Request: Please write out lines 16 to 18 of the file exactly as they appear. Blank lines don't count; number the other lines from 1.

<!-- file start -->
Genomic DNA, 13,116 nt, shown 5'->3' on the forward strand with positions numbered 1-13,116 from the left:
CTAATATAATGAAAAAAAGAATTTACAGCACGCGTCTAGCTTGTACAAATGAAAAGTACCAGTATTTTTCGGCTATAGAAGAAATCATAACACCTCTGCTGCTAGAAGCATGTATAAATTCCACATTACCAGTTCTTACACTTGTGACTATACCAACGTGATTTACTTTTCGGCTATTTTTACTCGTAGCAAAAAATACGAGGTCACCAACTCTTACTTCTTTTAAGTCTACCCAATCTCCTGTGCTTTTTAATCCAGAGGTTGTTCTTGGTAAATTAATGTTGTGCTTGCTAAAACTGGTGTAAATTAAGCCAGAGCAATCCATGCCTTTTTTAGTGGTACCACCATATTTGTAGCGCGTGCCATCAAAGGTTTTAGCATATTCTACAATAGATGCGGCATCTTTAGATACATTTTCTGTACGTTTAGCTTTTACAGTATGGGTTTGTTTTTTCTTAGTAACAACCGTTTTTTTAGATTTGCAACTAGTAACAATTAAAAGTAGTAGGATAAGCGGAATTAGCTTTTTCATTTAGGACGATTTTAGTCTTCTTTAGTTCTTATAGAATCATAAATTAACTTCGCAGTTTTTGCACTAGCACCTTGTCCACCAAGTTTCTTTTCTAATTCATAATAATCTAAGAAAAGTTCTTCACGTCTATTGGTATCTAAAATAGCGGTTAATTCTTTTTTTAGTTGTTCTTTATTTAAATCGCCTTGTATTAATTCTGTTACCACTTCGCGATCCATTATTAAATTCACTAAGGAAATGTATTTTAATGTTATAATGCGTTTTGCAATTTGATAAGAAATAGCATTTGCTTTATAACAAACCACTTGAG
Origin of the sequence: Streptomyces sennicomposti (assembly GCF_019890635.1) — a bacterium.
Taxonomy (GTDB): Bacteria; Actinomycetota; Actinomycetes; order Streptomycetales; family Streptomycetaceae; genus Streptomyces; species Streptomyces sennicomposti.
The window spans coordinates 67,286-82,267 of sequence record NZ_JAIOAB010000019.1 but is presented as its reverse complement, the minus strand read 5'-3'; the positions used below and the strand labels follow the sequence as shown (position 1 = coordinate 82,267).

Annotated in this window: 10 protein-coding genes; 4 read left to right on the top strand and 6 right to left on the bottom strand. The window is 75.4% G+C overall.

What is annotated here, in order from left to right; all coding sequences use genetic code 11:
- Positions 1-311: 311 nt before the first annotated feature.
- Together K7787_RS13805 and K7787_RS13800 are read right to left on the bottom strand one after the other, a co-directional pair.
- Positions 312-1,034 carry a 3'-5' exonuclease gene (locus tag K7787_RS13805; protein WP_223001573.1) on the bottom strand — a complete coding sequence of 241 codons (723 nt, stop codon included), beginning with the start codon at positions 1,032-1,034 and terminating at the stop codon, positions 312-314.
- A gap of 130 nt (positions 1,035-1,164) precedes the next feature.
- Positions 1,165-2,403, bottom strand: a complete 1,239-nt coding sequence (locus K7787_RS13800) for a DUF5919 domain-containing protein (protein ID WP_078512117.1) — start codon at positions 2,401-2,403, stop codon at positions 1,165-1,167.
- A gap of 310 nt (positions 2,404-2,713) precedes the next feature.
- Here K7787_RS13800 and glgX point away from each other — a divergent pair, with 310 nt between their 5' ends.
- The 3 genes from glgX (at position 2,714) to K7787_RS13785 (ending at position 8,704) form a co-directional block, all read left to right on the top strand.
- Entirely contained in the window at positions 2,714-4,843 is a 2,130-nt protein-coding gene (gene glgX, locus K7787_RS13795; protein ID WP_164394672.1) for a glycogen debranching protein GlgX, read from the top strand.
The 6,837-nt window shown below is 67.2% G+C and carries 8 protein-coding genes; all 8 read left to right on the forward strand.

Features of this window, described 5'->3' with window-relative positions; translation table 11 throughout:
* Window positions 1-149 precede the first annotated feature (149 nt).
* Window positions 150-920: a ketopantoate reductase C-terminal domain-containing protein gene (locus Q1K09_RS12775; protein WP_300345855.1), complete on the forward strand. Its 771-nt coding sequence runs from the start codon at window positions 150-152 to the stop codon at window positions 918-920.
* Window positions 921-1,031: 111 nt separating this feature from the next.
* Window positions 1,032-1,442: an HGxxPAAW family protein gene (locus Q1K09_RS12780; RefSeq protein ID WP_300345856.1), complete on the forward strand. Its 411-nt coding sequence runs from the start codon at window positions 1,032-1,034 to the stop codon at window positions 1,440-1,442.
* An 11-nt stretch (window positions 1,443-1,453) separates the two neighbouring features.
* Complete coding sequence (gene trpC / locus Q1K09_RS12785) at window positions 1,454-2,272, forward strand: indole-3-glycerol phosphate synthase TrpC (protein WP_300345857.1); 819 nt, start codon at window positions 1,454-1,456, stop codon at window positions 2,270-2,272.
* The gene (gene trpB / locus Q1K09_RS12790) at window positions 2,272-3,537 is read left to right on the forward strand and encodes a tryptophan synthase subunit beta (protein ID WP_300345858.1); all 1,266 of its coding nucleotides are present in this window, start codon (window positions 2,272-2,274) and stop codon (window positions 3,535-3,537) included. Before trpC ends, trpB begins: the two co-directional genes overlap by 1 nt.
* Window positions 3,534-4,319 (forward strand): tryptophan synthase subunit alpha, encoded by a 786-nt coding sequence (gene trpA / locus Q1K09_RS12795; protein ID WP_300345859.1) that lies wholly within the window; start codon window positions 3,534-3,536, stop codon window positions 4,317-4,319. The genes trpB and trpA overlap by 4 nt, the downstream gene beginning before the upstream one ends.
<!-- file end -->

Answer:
- Entirely contained in the window at positions 2,714-4,843 is a 2,130-nt protein-coding gene (gene glgX, locus K7787_RS13795; protein ID WP_164394672.1) for a glycogen debranching protein GlgX, read from the top strand.
The 6,837-nt window shown below is 67.2% G+C and carries 8 protein-coding genes; all 8 read left to right on the forward strand.

Features of this window, described 5'->3' with window-relative positions; translation table 11 throughout: